Comrade Kim Goes Flying – a Three-Minute Review

What can make the happiest coal miner in the world happier still? Fulfilling a life-long dream of becoming an acrobat in the world’s greatest circus.

That’s the storyline behind the hugely entertaining North Korean romantic comedy “Comrade Kim Goes Flying” (2012), still dutifully making the rounds on the festival circuit since its premiere in Toronto last year.

Billed as the first ‘Girl Power’ movie from the Democratic People’s Republic, it stars newcomer Han Jong-Sim in the lead role as the ever-smiling Kim, a young woman who’s harbored dreams of flying since traipsing pensively through fields of flowers as a little girl. As an independently-minded young woman, she finally gets the chance through a variation of the time-tested theme: never stop chasing your dreams. And she does so in a screenplay that has her bounding across vibrant sets and scenes as colorful as Christmas ornaments and Easter eggs.

The prime fascination here is that the film is from the northern side of the 38th parallel, the world’s last closed and strictly-controlled society, one most of us know very little about. ‘Comrade Kim’ is an officially sanctioned film so there are plenty of propaganda elements at work, with no shortage of gratuitous hat tips to the unbreakable spirit of the working class and the greatness of their Supreme Leader.

But when the cinematic agitprop is so over the top in every conceivable way, does it really matter? It comes across as farce, after all, eliciting laughter, not encouraging a mass exodus towards Pyongyang. So for those in search of some deeper hidden, perhaps even insidious political meaning, you’ll be disappointed, so it’s best to stop deconstructing now, and just sit back and enjoy.

After a few flashbacks to her childhood years, the story begins with Kim as a 28-year-old contently employed at the world’s happiest and cleanest coal mine, living a happy life in a provincial town with her coal miner father and grandmother. When she’s selected to join a construction brigade in Pyongyang –one that features what is certainly the happiest construction crew on the planet– her dreams of becoming an acrobat are reignited. She hits the ground running when her bus pulls into the modern sprawling capital, where, suitcase in hand, she heads directly to the circus auditorium where she sneaks by the ticket taker who delivers an understated tribute to Kim’s chutzpah. “In all my years, that’s the first time that someone has gotten in without a ticket,” the exasperated man remarks.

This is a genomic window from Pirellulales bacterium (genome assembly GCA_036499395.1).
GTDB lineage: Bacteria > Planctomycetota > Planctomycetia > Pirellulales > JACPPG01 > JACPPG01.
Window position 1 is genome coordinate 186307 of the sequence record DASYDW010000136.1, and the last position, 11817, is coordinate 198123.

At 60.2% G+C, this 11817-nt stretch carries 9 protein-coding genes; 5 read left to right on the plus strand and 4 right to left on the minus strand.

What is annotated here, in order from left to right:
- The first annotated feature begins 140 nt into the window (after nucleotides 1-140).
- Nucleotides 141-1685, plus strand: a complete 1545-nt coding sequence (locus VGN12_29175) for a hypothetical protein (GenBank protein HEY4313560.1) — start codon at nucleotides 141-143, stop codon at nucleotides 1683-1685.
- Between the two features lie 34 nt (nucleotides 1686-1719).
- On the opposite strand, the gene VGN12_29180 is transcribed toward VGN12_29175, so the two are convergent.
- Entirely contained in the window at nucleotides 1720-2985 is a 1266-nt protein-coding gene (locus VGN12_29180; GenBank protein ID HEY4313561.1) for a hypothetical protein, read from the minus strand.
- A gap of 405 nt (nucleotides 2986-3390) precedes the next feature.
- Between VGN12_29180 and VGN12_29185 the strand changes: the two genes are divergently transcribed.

After the performance she meets her soon-to-retire idol who encourages her to attend an upcoming open audition. She does but fearful of heights, she fails miserably.

“Coal miners belong underground, not flying through the air,” she’s told by Pak Jang Phil (Pak Chung-guk), an arrogant trapeze star. She then sets out, with a lot of help from her friends, to prove Pak wrong. When he sees her progress and determination, Pak changes his mind, eats his words, and tries to get Kim into the circus, and into his heart.

In real life, both Han and Pak are actual trapeze artists in the Pyongyang Circus here playing their first film roles, and it shows. But that’s all part of the film’s playful, campy and kitschy allure.

Reportedly made for just under $2 million and shot entirely on location in North Korea, ‘Comrade Kim’ is a joint production teaming Beijing-based Englishman Nicholas Bonner, who has traveled extensively to North Korea; Belgian Anja Daelemans, a two-time short film Academy Award nominee; and North Korean director Kim Gwang-Hun, who specializes in military films. Edited in China, government authorities didn’t view the finished product until it was entered in the 2012 Pyongyang Film Festival. Apparently, they enjoyed the kitsch, too.


Screened at the 24th Ljubljana International Film Festival, 12-Nov-2013.
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